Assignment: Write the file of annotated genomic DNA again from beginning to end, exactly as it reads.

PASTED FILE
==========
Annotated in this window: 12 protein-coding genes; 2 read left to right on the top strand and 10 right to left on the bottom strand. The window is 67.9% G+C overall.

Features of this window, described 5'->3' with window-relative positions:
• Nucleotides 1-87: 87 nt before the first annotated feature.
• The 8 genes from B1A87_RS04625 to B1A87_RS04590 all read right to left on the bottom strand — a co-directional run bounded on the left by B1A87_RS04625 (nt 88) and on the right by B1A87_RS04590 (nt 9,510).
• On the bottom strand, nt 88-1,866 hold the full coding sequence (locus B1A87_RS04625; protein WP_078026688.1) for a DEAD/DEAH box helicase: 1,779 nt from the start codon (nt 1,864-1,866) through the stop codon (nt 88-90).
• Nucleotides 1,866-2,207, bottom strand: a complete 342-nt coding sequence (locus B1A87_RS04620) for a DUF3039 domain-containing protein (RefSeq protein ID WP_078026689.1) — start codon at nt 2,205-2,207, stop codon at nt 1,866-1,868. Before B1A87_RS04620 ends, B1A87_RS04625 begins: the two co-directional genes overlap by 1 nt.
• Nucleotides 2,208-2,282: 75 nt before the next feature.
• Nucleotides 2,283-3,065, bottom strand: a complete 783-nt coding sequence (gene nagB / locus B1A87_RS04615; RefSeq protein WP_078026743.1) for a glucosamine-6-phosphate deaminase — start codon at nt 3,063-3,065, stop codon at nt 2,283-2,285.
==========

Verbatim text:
Annotated in this window: 12 protein-coding genes; 2 read left to right on the top strand and 10 right to left on the bottom strand. The window is 67.9% G+C overall.

Features of this window, described 5'->3' with window-relative positions:
• Nucleotides 1-87: 87 nt before the first annotated feature.
• The 8 genes from B1A87_RS04625 to B1A87_RS04590 all read right to left on the bottom strand — a co-directional run bounded on the left by B1A87_RS04625 (nt 88) and on the right by B1A87_RS04590 (nt 9,510).
• On the bottom strand, nt 88-1,866 hold the full coding sequence (locus B1A87_RS04625; protein WP_078026688.1) for a DEAD/DEAH box helicase: 1,779 nt from the start codon (nt 1,864-1,866) through the stop codon (nt 88-90).
• Nucleotides 1,866-2,207, bottom strand: a complete 342-nt coding sequence (locus B1A87_RS04620) for a DUF3039 domain-containing protein (RefSeq protein ID WP_078026689.1) — start codon at nt 2,205-2,207, stop codon at nt 1,866-1,868. Before B1A87_RS04620 ends, B1A87_RS04625 begins: the two co-directional genes overlap by 1 nt.
• Nucleotides 2,208-2,282: 75 nt before the next feature.
• Nucleotides 2,283-3,065, bottom strand: a complete 783-nt coding sequence (gene nagB / locus B1A87_RS04615; RefSeq protein WP_078026743.1) for a glucosamine-6-phosphate deaminase — start codon at nt 3,063-3,065, stop codon at nt 2,283-2,285.